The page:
This Q&A series is part of Black History Month and Beyond, an initiative of the BHM Organizing Committee co-led by Black students and faculty from the Faculty of Medicine and Health Sciences with the Equity, Diversity, and Inclusion Anti-Racism Committee (EDI-AR) of the School of Population and Global Health. 

  1. Can you tell us a bit about yourself?

My name is Farida Zakariya, a first year master’s student in the Division of Experimental Medicine. I am from Nigeria. I love combining my love for knowledge and gender equity in most of the activities I pursue. My experiences cut across working in healthcare as a pharmacist in Nigeria to advocating for youth empowerment. When I am not working, I like to relax at the end of the day with an epic fantasy novel. My favourite novel is The Wheel of Time by Robert Jordan. I also like to binge watch Korean movies in my free time.

  1. Can you describe your program of study and your research?

I am pursuing cancer-focused research at the Lady Davis Institute in the lab of Moulay Alaoui-Jamali, PhD, Professor of Oncology, Medicine, Pharmacology & Therapeutics. My research revolves around understanding the role of PKC-Theta, a protein contributing to the resilience and invasiveness of numerous cancer cells; knocking out and inhibiting the protein using CRISPR and a novel molecule synthesized in our lab; and evaluating how cancer cells will behave and respond to available immunotherapy options in the absence of PKC-Theta.

  1. What inspired you to pursue your area of research? What do you hope to achieve?

I have lost a lot of people dear to me to cancer and it is my hope to be part of a possible cure.

  1. Why did you choose McGill?

McGill was a top choice while making a decision on where to pursue graduate study because it is ranked highly globally and it has a diverse student population with representation of people from different countries around the world. In addition to that, it is also located in a French-speaking province which provides an opportunity for me to learn another language in addition to the four I already speak.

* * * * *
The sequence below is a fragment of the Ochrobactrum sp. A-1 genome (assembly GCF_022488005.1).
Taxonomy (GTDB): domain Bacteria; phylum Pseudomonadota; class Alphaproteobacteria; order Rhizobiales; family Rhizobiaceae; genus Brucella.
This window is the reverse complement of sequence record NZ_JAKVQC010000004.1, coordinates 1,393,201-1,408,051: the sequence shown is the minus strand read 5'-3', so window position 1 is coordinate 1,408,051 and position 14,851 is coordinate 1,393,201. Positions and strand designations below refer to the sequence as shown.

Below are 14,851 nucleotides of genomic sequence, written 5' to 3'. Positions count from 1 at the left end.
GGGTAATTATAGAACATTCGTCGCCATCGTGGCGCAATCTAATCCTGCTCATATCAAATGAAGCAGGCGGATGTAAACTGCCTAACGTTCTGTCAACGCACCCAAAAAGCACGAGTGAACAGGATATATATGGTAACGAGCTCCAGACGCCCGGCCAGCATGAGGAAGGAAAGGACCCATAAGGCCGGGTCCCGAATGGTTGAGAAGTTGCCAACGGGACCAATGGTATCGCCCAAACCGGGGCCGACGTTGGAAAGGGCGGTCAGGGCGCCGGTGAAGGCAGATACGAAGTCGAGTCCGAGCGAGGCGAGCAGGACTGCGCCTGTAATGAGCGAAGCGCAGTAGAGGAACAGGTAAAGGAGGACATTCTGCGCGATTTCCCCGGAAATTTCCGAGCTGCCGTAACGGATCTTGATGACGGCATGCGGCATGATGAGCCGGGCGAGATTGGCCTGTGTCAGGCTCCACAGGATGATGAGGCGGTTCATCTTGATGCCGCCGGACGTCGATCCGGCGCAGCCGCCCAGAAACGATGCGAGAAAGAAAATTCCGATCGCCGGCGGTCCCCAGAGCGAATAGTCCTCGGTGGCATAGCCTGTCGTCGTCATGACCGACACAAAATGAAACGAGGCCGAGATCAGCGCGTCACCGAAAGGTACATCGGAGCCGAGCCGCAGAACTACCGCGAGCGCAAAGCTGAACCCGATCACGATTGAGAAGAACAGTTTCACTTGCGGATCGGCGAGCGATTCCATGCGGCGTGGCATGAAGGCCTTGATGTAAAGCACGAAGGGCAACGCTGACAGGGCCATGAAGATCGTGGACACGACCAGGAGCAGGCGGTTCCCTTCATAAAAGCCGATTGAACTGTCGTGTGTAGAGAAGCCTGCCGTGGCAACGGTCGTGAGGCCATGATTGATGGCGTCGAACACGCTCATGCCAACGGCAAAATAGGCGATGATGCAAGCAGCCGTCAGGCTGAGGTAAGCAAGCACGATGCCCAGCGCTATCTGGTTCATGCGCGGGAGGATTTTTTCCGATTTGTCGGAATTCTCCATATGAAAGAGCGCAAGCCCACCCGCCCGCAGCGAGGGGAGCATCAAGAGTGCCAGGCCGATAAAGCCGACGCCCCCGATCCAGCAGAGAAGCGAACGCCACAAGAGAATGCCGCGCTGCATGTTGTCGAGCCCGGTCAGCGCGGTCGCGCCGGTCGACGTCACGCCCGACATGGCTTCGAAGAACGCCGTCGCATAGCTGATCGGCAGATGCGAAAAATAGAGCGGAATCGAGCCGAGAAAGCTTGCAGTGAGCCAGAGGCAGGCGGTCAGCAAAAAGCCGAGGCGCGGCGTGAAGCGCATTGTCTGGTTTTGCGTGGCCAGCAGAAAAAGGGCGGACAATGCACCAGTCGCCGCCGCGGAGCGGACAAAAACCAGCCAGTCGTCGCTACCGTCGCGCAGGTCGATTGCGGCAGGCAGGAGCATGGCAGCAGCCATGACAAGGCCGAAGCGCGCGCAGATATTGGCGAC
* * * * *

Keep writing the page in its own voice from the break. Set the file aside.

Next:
1. Can you describe your community involvement and why you feel it is important, especially as a member of the Black community?

I am passionate about promoting women empowerment, gender equity and improving access to education for minority groups. I work with various non-governmental organizations like the STEM Club Project and Wonder Women Nigeria to champion these causes in Africa. I feel this is important because Black people, especially women do not get adequate representation or access to equal opportunities. Thus, my work seeks to bridge this gap by equipping women with the basics needed to be competitive in society.

  1. How has your identity as a member of the Black community informed your research interests or community involvement?

My identity as a Black woman is at the bedrock of my community involvement. Coming from a community where the literacy rate for girls is among the lowest globally, it is my goal to ensure that as many girls as possible gain access to the kind of opportunities I had which propelled me to where I am today.

  1. What advice would you give your younger self knowing what you know now?

Girl, you will do just fine! Keep believing in yourself and the things you are fighting for, never give up and all your struggles will pay off!



BIPOC Change Champions: In conversation with Milca Meconnen, master’s student in public health 

BIPOC Change Champions: In conversation with Thilor Ndiaye, PhD candidate in epidemiology